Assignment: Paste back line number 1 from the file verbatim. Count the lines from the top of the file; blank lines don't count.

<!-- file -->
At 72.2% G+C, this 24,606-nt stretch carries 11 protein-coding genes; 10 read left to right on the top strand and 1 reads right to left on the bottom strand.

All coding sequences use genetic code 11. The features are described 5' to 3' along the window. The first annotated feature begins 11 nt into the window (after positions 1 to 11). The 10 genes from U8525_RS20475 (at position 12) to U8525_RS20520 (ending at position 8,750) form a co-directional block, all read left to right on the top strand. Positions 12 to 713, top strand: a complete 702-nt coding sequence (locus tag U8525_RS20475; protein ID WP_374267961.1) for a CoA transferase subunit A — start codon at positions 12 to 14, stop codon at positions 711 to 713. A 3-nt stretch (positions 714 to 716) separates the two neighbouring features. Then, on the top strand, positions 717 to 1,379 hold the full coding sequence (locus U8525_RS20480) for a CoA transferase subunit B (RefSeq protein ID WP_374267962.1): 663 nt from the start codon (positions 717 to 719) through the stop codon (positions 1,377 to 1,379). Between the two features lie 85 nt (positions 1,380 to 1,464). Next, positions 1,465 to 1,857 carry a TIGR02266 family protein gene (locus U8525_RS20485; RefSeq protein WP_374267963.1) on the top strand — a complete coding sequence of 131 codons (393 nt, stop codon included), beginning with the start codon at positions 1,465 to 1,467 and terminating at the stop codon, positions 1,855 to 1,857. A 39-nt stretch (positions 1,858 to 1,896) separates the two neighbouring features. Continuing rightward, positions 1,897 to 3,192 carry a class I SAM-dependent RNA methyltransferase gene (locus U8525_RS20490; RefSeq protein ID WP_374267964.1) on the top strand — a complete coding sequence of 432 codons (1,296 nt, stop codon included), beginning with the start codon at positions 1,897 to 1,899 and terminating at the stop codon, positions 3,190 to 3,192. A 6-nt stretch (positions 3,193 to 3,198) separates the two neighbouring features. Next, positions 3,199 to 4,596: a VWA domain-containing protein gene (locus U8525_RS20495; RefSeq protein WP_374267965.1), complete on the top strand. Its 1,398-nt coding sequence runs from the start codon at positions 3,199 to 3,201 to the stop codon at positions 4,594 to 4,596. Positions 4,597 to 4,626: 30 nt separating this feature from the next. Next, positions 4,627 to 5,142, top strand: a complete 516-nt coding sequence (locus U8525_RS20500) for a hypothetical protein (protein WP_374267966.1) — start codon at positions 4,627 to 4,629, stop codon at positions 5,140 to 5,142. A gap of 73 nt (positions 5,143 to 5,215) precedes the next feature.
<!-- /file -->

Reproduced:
At 72.2% G+C, this 24,606-nt stretch carries 11 protein-coding genes; 10 read left to right on the top strand and 1 reads right to left on the bottom strand.